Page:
3. Staff member should inquire about symptoms of COVID-19 infection.
            • If patient endorses symptoms of COVID-19, the staff member should indicate that the patient cannot be seen. Appropriate resources should be offered.
            • If the patient denies such symptoms, the staff member should take the patient’s temperature.
              1. Patients with a fever should be politely dismissed and not seen in clinic.
              2. Those without a fever should be:
                • Asked to remain in their car and wait for a text indicating that they may enter the clinic.
                • Provided a mask (or equivalent) to wear and instructed to wear it throughout their visit.
      • Ante-room screening
        1. The process flow for ante-room screening is similar to that above, except that:
          • Patients wait in their cars until texted to enter the clinic when the temperature screening staff is available.
          • Patients immediately undergo temperature screening upon entering the “ante-room”.
          • Responses to temperature screening:
            1. Patients with a fever should be politely dismissed and not seen in clinic.
            2. Those without a fever should be asked to complete check-in as indicated below.
  4. Modifications to the Waiting Room, Check-In and Patient Flow
    • Protective Equipment in the Clinic
      Because “stealth spread” means that it is impossible to determine which patients, staff members or providers are infected, all clinic staff and patients should wear masks (or their equivalent) throughout their time in the clinic. 
      1. Patients should be specifically instructed to keep the mask (or equivalent) in a position that covers their mouth and nose AT ALL TIMES.
        • It has not been uncommon in my past experience to enter an exam room in which a patient was asked to wear a mask (or equivalent) only to find the patient hurriedly redonning the mask or casually wearing it over his/her/their nose OR mouth only.
      2. The intent of wearing masks (or equivalent) in not to protect the wearer, but to protect others in the case that the wearer is infected.
    • Social Distancing in the Waiting Room
      1. Patients should be invited via text to enter the waiting room only when a space in open for them to sit six or more feet from any other patient or staff member. It is expected that no more than 2 or 3 patients shall remain iun the waiting room at any one time.
      2. Chairs should be removed to make such limitations clear to front office staff and patients.
      3. As previously indicated, magazines and self-service beverage areas should be removed.
    • Check-In
      1. Patients should check-in while maintaining a six-foot distance whenever possible without approaching the desk, from an area marked on the floor for this purpose.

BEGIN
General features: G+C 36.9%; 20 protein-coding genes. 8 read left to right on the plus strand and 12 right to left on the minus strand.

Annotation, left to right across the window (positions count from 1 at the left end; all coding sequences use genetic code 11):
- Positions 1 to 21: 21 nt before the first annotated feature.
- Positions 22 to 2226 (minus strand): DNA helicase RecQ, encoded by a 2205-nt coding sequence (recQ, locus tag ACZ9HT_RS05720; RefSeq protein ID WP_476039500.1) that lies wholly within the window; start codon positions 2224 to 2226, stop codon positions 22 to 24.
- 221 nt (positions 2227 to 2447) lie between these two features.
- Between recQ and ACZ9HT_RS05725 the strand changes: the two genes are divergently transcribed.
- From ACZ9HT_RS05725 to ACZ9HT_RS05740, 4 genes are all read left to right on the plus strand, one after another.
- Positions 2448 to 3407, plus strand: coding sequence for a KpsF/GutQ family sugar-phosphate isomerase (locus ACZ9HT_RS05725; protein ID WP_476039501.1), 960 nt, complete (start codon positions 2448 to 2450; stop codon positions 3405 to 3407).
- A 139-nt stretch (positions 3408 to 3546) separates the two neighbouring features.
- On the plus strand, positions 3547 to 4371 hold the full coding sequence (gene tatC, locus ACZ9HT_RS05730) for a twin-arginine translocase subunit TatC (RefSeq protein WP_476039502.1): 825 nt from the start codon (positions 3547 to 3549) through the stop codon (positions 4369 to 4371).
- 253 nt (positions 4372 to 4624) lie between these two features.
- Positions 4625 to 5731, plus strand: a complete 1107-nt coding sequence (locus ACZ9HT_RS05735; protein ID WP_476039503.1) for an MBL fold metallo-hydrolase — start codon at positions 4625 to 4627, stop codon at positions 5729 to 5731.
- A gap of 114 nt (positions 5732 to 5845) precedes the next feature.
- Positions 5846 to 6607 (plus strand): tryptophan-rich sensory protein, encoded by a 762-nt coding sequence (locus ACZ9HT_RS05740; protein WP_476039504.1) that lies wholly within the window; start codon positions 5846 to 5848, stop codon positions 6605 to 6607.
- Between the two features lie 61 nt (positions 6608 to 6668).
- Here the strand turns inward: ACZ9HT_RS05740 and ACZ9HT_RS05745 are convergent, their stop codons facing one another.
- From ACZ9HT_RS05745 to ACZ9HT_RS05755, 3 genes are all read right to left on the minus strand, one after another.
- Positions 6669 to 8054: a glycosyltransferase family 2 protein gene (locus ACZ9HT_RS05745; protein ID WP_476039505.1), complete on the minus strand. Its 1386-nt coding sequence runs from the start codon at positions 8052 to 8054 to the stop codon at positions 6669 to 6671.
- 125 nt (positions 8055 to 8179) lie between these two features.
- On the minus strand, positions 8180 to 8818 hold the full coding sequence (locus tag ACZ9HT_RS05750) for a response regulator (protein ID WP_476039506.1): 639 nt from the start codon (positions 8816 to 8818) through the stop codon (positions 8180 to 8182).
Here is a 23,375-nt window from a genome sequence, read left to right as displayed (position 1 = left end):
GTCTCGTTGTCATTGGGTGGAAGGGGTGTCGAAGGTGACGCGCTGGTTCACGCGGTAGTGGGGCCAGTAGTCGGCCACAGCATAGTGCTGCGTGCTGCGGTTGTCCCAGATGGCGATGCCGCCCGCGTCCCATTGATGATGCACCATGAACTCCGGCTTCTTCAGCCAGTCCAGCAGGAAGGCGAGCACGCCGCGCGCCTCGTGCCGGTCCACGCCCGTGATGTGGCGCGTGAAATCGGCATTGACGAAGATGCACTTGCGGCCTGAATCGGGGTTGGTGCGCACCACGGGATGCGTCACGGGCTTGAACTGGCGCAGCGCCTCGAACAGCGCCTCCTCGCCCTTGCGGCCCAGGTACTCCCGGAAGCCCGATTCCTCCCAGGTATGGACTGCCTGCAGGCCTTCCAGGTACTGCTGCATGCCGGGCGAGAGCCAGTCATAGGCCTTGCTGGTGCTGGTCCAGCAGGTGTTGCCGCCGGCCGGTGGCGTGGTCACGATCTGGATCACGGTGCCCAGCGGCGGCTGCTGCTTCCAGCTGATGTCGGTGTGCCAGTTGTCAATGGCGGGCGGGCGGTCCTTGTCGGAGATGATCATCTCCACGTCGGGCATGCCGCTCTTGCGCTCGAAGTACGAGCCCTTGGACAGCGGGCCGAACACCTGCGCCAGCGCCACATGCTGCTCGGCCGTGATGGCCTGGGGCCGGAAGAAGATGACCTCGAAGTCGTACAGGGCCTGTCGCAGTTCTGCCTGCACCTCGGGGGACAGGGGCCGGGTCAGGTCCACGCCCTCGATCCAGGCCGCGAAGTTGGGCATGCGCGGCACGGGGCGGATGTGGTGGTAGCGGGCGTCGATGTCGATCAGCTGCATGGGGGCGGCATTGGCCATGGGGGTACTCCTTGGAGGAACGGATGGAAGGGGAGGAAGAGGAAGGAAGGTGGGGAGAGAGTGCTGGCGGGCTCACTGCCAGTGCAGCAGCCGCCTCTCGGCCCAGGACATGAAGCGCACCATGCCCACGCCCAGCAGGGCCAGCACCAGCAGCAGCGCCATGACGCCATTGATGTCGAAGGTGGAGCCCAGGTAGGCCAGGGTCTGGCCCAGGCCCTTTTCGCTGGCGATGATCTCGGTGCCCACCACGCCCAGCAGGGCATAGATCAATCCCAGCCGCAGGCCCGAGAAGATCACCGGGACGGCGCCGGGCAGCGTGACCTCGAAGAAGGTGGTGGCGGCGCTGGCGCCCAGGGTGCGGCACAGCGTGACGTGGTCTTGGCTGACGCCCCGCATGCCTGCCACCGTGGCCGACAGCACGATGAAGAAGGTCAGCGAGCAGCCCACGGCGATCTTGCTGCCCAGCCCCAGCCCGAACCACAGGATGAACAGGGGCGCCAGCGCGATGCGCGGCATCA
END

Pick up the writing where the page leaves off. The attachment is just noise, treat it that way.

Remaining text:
2. The exchange of hard copies of paperwork and signatures should be limited as much as possible to limit risk of spread. E-mail or text may be appropriate communication options to this end. This approach may be facilitated by e-mailing paperwork to be completed prior to the visit.
      3. Front office staff should wear gloves at all times and should wash their hands and change gloves after each patient is checked in.
    • Check-out
      1. Whenever possible, in order to limit the frequency with which patients come into contact with one another or with staff, patients should exit through a different route than they enter.
      2. It is recognized that the structural arrangements of many clinic setting make this approach impractical or impossible.
  5. The In-Person Visit
    It is anticipated that the large majority of in-person visits that are deemed necessary after appropriate screening will involve a procedure.
    • Patient and Provider Should Wear Masks Throughout All Procedures
      1. Given the specific risk of COVID-19 infection of healthcare workers during the epidemic and the prolonged exposure to patients required by each such procedure, both patients and providers should wear masks (or their equivalents) throughout the period of patient interactions.
      2. N95 Respirators and sterile gowns are recommended for providers during such procedures when available but may not be required for most Rheumatologic procedures.
      3. Infusion Suites should be modified to maintain “social distancing” rules of 6-feet between patients.
        • Patients should wear masks throughout infusion visits.
    • Appropriate Disinfection and Sterilization in keeping with CDC Recommendations should be maintained. For details visit 

The advent of the COVID-19 pandemic has fundamentally changed the practice of Rheumatology. One way that we can face such uncertainty and confront these challenges is band together virtually, by sharing our thoughts and approaches.  Please send your concerns, solutions, thoughts, and novel approaches to 

Stay safe, stay healthy, stay United.